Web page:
Winter hits harder in the mountains. Those who have been in Summit County for a while know this. What we might not know is how the cold, snow and shorter days are affecting the health of our pets, which might not be adapted to the climate at elevation and require special attention.
Meg Leroux, shelter operations manager for the Summit County Animal Control & Shelter, has a few tips for pet owners to help keep their furry companions comfortable and safe this winter.
For one thing, it’s important to be observant of your animals and to make sure they’re doing OK and not showing any signs of discomfort or stress. Dogs, as expressive as they are, can make it clear they’re not feeling great. When they’re too cold, dogs will shiver, whine and (while walking outside) start hovering their paws off the ground to show the ground is too cold for their paws to handle. Other unusual behavior should be noted, such as extreme lethargy. Always consult a vet if the symptoms seem concerning.
It’s important to always remember that dogs of different breeds can have extremely different cold tolerances and adaptation. The Siberian husky has evolved to adapt to cold weather and thrives in it — Chihuahuas have not and do not.
Owners of dogs with short coats or otherwise not biologically equipped for the cold weather should consider using sweaters or other clothing to help them maintain heat in the cold. Leroux said the coat should be able to cover the animal from the neck to the dock of the tail, including the belly.
If it’s 10 degrees or below, it’s probably too cold for domesticated animals to stay out long, so take short potty breaks before bringing them back in. Consider getting booties to put on their paws to avoid cold, snow and harmful chemicals from ice melt and salt. Leroux advised that the booties be professionally fitted at a pet store.
If you’re not using booties, bring a towel with you on walks to periodically clean off dog paws and keep them clear of ice or snow balls that can form between the toes. Owners of long-haired dogs should consider trimming fur around the paws to avoid snow accumulation and ice forming there. After returning from a walk, rinse off your dog’s paws to get rid of any of those irritants from commercial ice melt and other chemicals.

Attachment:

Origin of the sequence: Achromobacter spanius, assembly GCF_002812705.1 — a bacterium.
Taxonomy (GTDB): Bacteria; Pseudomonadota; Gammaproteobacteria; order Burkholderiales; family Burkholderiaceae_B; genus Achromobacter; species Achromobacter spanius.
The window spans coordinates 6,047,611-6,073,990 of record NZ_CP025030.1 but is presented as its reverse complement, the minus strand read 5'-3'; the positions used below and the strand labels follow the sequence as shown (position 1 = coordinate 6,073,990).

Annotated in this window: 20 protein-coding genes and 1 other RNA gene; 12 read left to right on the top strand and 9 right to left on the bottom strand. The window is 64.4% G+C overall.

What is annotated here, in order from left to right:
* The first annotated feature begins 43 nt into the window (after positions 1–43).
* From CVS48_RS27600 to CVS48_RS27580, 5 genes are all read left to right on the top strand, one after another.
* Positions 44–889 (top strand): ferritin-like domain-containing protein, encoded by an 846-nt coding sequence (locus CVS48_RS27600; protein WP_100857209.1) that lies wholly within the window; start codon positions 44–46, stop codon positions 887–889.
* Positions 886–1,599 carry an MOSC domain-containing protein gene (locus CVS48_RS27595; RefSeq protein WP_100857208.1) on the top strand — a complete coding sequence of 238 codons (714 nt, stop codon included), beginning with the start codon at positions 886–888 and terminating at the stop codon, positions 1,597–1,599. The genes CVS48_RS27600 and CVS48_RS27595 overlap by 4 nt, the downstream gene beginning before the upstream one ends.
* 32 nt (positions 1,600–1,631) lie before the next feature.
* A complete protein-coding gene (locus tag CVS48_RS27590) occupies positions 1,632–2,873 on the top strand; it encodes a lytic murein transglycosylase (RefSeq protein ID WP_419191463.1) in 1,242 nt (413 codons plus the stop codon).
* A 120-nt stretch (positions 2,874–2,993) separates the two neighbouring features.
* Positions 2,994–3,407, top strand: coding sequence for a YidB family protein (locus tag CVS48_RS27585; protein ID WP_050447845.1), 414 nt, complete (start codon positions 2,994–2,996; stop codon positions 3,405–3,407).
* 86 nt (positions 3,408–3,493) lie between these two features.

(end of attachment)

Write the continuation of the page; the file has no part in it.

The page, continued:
At elevation, dehydration comes on quickly in both humans and animals. While you’re making sure to keep yourself hydrated, always make sure your animals have enough water throughout the day. Leroux said snow does not have enough water content to keep dogs hydrated, so if you’re going to take them out, make sure to bring along enough water for both of you.
Leroux said one of the most common calls for help shelter gets during the winter is welfare checks for dogs in cars parked at ski areas. Given that cars are 30 degrees warmer inside than outside, they should be safe if it’s mildly cold out. But even in winter, hot cars are a concern for dogs — especially with the region’s consistently sunny days, which can turn the inside of a car into an oven at temperatures as low as 50 degrees.
Leroux advised pet owners to leave their dogs at home if they can. If an animal must be left in a vehicle, make sure to keep a window cracked open, provide sufficient water and visible bedding to assuage concerns from passers-by. Make sure to check on your animal at least every few hours, and remember that it is illegal to tether an animal outside of a vehicle.
While the weather doesn’t usually follow us indoors, be mindful that in the high altitude climate, a bare floor can get very cold at night. If your animal sleeps on the floor, give them a bed or some other covering to sleep on top of to insulate them from the cold. As with human children, try to make sure any wood stoves or other heat-producing appliances are secured and not prone to accidental touching — curiosity really can kill the cat.